Ibogaine's promise is that it works better than standard drug addiction treatments, though it has serious dangers and is illegal in many countries, including the United States. There are more orthodox treatments that have been better studied. The U.S. National Institute of Drug Abuse (NIDA) has collected evidence for the effectiveness of various treatments in an online publication. Some treatments are pharmacological and some are behavioral. Medications used include naltrexone, methadone, and buprenorphine, which are given for addiction to opioids such as heroin and cocaine. They are often combined with behavioral therapy. For tobacco addiction, there are nicotine replacement medications and drugs that act to dampen the brain's reaction to nicotine stimulation. For alcohol addiction there is a different set of medications. The guidelines also review the evidence for proper use of behavioral treatments such as cognitive-behavioral therapy. There is also a useful "frequently asked questions" section that covers reasons for addiction and physical mechanisms behind it.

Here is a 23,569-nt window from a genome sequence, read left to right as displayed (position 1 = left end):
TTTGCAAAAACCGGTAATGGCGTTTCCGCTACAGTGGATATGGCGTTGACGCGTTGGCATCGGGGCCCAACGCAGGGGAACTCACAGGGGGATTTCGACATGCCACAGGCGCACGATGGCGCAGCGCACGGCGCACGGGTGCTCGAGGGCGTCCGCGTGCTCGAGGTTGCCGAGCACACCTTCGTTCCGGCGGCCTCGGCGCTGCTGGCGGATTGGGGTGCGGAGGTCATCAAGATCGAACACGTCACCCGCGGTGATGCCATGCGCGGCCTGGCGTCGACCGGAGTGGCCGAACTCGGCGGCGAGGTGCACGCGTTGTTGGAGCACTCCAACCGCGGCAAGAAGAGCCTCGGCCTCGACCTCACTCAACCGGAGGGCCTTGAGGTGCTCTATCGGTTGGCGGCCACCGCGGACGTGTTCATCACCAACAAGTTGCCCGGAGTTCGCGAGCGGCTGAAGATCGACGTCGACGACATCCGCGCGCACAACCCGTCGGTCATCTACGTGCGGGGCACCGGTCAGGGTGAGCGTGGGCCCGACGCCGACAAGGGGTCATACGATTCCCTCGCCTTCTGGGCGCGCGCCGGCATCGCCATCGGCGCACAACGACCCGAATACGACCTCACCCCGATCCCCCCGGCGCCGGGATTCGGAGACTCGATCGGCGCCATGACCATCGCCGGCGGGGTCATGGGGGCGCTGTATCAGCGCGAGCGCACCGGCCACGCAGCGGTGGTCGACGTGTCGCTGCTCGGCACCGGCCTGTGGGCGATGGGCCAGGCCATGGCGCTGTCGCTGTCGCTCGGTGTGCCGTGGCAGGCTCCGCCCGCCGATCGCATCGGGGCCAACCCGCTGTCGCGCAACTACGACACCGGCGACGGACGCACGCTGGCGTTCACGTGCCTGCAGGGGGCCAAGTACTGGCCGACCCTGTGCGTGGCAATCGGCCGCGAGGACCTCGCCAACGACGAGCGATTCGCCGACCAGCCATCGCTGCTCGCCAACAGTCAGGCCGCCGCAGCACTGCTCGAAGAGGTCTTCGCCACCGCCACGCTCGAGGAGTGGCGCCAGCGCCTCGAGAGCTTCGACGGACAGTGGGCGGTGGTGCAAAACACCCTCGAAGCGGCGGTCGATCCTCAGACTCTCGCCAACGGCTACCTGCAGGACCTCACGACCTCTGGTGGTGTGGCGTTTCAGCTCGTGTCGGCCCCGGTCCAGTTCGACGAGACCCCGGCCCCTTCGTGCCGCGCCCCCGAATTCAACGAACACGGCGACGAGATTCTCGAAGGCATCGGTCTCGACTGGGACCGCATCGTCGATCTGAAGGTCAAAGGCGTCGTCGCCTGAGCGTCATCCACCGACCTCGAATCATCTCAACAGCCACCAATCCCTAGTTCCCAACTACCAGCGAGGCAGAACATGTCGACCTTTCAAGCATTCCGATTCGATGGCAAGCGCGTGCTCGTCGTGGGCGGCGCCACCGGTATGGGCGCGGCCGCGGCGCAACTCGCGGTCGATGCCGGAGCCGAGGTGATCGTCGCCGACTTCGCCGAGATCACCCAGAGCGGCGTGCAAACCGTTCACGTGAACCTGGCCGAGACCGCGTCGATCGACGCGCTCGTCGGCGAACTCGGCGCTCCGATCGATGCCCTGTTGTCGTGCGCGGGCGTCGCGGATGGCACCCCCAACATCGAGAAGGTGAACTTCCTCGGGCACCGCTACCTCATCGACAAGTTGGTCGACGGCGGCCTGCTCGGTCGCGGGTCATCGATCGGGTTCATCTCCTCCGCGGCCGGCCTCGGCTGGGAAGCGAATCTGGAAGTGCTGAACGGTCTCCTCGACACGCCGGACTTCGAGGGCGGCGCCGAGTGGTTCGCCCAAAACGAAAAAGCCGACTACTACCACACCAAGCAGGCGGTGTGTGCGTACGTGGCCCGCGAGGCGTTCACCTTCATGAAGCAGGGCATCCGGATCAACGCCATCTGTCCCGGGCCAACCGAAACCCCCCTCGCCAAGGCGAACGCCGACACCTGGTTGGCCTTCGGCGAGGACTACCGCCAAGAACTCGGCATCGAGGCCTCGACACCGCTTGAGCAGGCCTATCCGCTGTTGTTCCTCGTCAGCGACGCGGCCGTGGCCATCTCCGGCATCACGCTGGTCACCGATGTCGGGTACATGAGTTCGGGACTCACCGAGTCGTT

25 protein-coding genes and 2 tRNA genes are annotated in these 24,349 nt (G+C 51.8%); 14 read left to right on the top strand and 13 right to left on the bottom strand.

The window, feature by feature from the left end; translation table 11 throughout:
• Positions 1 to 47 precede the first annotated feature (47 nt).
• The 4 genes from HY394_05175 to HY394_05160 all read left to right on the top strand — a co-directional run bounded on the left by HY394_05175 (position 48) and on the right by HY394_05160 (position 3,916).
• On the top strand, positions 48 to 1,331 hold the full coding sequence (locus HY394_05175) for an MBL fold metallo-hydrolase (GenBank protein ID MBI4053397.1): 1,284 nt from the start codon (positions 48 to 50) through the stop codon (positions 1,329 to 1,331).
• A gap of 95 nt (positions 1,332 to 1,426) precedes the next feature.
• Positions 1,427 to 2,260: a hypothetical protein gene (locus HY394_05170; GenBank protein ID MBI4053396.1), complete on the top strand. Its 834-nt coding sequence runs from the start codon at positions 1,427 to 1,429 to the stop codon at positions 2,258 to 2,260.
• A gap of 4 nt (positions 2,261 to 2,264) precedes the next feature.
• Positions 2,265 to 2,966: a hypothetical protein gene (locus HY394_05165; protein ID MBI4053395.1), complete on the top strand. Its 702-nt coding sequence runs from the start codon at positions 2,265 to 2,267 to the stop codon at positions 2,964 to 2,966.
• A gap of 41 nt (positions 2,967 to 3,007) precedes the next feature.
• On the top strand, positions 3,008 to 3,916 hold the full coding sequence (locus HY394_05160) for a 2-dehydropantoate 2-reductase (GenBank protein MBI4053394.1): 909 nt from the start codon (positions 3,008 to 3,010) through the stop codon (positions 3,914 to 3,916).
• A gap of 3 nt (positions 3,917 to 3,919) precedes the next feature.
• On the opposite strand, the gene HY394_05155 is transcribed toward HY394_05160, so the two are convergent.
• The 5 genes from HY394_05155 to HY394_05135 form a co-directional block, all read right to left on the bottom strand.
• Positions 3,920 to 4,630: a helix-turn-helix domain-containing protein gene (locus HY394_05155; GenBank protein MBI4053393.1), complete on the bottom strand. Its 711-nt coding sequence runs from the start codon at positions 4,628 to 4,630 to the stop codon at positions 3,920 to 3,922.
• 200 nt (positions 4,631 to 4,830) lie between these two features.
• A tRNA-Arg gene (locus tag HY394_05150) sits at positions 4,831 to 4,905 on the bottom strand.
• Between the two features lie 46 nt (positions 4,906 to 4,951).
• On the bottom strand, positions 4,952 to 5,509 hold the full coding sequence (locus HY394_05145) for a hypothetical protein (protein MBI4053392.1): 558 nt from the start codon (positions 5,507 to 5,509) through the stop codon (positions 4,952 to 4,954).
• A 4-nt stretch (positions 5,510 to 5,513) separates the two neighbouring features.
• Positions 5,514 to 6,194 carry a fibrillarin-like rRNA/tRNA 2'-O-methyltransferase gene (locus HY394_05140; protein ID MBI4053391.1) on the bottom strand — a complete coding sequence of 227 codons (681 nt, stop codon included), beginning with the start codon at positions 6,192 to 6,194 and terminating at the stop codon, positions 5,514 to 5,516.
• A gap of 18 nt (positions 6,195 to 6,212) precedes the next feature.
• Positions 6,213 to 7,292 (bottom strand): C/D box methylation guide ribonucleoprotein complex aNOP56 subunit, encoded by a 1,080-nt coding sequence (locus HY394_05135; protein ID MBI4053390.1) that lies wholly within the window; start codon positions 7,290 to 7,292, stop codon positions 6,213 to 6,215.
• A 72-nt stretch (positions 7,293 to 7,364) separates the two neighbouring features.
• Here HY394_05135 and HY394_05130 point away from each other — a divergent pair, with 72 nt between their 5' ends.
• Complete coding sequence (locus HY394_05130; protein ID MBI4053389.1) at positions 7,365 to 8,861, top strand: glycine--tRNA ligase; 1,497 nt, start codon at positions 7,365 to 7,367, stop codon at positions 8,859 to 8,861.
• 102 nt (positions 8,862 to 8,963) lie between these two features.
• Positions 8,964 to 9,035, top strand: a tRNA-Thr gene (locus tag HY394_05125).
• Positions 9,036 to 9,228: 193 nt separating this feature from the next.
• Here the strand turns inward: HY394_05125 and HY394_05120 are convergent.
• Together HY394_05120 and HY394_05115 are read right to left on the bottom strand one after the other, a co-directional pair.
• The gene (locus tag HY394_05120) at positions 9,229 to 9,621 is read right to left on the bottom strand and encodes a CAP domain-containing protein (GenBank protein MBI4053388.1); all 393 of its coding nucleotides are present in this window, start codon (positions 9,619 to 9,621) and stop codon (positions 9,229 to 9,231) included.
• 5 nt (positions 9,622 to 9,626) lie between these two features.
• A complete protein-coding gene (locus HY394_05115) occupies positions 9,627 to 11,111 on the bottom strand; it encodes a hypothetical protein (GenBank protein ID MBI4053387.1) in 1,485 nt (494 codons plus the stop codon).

This article was originally published with the title "Standard Treatments for Drug Addiction" in Scientific American 315, 5, (November 2016)